One of the myths surrounding vampires is that they can’t see their reflection in a mirror. I’ve come to the belief that there’s a certain “vampiric” nature with conservatives, at least when it comes to seeing their reflection. I started thinking about this while reading an article about Laurel County in Kentucky.
In southeastern Kentucky, hardship and need seem to spring forth from the cracks and crevices of the lush green rolling hills; they line the dulcet tones of the people who matter-of-factly recount their struggles to stay afloat. For the last half-century, the conundrum of calcified, generational poverty has stumped policymakers, with the luckless denizens of Kentucky’s Appalachian Mountains one of its most enduring symbols.
I’ve seen the same story repeated in many of the rural areas where I’ve lived. Jobs are few and far between, with those that are there often paying substandard wages. People struggle to “get by,” and the young leave for better opportunities elsewhere. Sad? Yes. But here’s the thing: They’re also often represented by … Republicans.
In fact, they’re often “reliably Republican,” when it comes to the voting booth. Which is why Kentucky has a Tea Party favorite Senator, Rand Paul, as well as hard-line conservative Representatives.
Laurel County’s representative, Hal Rogers, the Republican chair of the House Appropriations Committee, has pumped federal dollars into his district and said he is supportive of SNAP benefits for those who truly need them but railed against “scammers, lottery winners, gamblers and others who may be able to work but simply refuse.” He ultimately voted for the SNAP cuts, although 26 percent of his constituents use the program, according to data provided by the U.S. Department of Agriculture, ranking the district among the 10 with the highest proportion of recipients.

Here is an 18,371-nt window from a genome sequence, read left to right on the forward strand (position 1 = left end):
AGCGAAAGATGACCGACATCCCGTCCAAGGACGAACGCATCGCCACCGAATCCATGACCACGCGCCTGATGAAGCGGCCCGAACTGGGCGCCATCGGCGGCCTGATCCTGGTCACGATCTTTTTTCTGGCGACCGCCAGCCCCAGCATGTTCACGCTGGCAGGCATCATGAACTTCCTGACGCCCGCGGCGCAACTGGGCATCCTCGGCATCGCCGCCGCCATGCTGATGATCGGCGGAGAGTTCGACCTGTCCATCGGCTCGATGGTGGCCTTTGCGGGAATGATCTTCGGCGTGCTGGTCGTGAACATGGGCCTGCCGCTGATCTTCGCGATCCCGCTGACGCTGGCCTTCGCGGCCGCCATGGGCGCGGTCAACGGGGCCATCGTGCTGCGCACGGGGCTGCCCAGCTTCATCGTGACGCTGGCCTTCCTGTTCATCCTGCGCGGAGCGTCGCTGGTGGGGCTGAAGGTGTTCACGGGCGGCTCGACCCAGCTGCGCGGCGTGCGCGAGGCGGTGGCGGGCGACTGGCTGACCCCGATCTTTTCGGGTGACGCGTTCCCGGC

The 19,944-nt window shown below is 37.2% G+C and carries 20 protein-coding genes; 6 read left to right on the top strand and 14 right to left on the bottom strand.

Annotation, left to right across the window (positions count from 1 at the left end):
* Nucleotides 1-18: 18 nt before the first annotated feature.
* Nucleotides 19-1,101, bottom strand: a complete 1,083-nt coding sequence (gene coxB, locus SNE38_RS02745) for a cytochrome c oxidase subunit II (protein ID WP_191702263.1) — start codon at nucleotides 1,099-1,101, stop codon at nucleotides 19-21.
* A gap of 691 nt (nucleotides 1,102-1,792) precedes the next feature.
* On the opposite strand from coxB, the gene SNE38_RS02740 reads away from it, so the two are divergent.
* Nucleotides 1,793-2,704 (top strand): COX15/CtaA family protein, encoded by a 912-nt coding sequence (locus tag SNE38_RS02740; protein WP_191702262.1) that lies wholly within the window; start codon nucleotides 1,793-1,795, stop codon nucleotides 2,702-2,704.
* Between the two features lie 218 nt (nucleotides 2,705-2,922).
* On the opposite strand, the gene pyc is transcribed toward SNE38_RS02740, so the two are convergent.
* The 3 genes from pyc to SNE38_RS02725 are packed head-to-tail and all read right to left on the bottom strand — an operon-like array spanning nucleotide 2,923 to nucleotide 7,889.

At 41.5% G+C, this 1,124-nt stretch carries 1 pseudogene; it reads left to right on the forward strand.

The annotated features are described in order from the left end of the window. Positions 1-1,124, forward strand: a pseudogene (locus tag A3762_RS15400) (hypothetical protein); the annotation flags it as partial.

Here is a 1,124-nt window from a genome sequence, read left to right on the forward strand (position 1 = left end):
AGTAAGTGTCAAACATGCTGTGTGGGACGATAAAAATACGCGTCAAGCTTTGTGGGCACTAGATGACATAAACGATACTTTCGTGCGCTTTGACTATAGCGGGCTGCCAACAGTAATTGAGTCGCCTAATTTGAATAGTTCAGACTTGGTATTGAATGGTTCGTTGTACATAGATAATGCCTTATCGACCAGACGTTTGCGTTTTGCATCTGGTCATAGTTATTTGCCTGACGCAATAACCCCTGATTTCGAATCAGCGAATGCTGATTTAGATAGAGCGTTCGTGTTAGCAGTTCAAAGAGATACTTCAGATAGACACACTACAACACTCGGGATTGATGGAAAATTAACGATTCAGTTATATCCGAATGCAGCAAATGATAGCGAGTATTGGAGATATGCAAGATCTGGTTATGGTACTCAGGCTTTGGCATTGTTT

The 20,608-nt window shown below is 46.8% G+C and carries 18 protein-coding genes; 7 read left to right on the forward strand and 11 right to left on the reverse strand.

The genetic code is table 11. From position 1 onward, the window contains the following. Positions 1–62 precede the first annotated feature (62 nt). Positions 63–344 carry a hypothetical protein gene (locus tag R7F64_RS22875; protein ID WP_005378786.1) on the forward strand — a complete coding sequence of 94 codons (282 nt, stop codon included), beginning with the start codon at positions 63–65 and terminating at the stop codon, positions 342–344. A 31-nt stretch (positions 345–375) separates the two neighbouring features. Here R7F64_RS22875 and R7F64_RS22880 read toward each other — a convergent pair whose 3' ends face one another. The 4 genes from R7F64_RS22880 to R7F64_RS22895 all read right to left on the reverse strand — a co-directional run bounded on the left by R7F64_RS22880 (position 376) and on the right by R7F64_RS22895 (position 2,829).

So they voted the people in who are currently making their lives harder. Why? Because they’re also against the “scammers, lottery winners, gamblers,” and those who refuse to work. In other words, “somebody else,” who is “not them.”
It’s a common thread among conservatives, even the politicians. Paul Ryan came from a wealthy family, and used Social Security survivor benefits to pay for his college education, and since then, has only worked government jobs. Yet he’s a big fan of libertarianism and “doing it on your own.” Allen West grew up in a military family, had his education and healthcare paid for with tax dollars, and retired with a nice pension, courtesy of the taxpayer. But if you ask them, they’re “self-made” people, who work hard and aren’t “dependent” like “someone else.”
Which is why so often they’re stunned when their agenda is put into action, and the results are bad for them. Things they took for granted, or relied on, are suddenly gone. If they weren’t using it themselves, they knew someone who was, who had “hit a rough patch.”
Which is why the title of this post: Like vampires, conservatives can’t see themselves in a mirror. But if they could, they might not like the reflection, so that’s why they can’t look.